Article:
Animal Equality – whose motto is “Defending Animals, Promoting Justice” – took to Twitter to express their delight at the legislation. They tweeted: “AMAZING NEWS! Finally the EU ban on animal testing comes into effect!”

Lush Cosmetics said: “Animal testing: something to celebrate, plus something to fight for!”

While cosmetics companies and animal rights groups rejoiced about the long-awaited legislation, animal rights charity PETA warned that there was still a long way to go: “Companies making cosmetics and toiletries will still be able to profit from products containing chemicals which have been tested on animals in horrifying ways.”

The campaigning has paid off in the EU at least, but The Body Shop – who helped to spearhead the campaign, along with global activists and organisations – now have the task of making animal testing illegal worldwide.

The Body Shop UK Facebook page said: “It’s been a long journey. We continue to campaign for a global ban on animal testing in cosmetics, so that all countries are like the EU. Watch this space.”

Read more from Steph here

International Women’s Day: How does it affect us?

by Bridget Owen 

Celebrated annually across the globe, International Women’s Day is used to create awareness surrounding the biggest issues faced by women, such as equality, abuse and poverty.

This years event, held on 8th March will be the 102nd IWD, and has been celebrated since around the beginning of the 20th Century.

One of the most famous British examples of this movement is Emmeline Pankhurst of the Suffragettes, who through political activism helped women win the right to the vote.

This year’s topical theme for International Women’s Day, ‘A promise is a promise: Time for action to end violence against women’.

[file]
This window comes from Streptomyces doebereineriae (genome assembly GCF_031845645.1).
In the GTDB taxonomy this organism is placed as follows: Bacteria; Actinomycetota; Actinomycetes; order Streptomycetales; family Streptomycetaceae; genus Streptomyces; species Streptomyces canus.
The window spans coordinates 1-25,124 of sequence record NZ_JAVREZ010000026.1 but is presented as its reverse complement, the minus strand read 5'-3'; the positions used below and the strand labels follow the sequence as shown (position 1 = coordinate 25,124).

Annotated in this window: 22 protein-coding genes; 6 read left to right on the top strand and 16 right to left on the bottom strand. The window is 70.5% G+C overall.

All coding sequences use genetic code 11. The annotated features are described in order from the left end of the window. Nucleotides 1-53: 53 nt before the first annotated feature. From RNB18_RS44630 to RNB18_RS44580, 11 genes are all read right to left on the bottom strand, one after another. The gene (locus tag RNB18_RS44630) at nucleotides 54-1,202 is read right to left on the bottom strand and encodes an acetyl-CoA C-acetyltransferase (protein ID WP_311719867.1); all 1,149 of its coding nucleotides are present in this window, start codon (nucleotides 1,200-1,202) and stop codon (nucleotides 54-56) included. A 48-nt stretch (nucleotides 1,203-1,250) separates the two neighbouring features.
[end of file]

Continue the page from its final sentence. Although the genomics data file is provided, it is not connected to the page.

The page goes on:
MP Theresa May spoke earlier this month of domestic violence in a video released to coincide with Women’s Day- after worrying figures were received from charity Citizens Advice who reported of attacks from 13,500 people in 2012, 80% of which came from women.

A new campaign to stop domestic violence went ahead in February this year. ‘Is This Love’ aimed to get people to think about how to spot abuse in a relationship. The worldwide dance protest took place on Valentine’s Day, and over one billion people in over 200 countries danced to say no to sexual violence for One Billion Rising – Rise against Impunity. It aimed to raise awareness and empower those who have been affected.

Valerie Monti Holland, a Philadelphia-born drama specialist runs several women’s support groups in Sheffield including ‘Left Luggage’ and ‘Mothers and Daughters’.
Through a range of socio-drama and acting methods Valerie delivers a creative style of training, facilitation and community engagement to help those across the private and public sectors. By using these methods in her support groups enables members to have a voice.

Valerie explained why she chose this idea for the group, “I have a 15-year-old daughter, and my mother died shortly after her birth. I wanted to help people explore their relationships with their daughters. It also opens the group to more women – all women are daughters!”

The ‘Mothers and Daughters’ theme was developed to explore the relationship between the family members but also provides a place for women over the age of 18 to discuss their issues with others.

She explained that through being the mother to a teenage daughter makes many of the issues raised by Women’s Day particularly worrying, particularly young women that are influenced by the sex trade.

“For a lot of the women that come to support groups, it’s important to feel some connectivity to others. It feels good to be recognised as part of a movement.”

Valerie holds support groups once a month from NHS Centre of Sexual Health, Nether Edge, Sheffield. You can contact her on twitter : @left_luggage or by telephone on 07738851873.

“On the 102nd International Women’s Day there is much to celebrate. The maternal mortality rate fell by half between 1990 and 2010, girls’ education is improving significantly and women now make up 40% of the global workforce – all signs of immense progress” – OXFAM

For ideas and information on becoming involved with Oxfam, please visit:

http://www.oxfam.org.uk/get-together/the-difference-you-make

You can listen to Valeries International Women’s Day interview on BBC Radio Sheffield with Rony Robinson here: http://www.bbc.co.uk/programmes/p014w3f2

Click here to read more from Bridget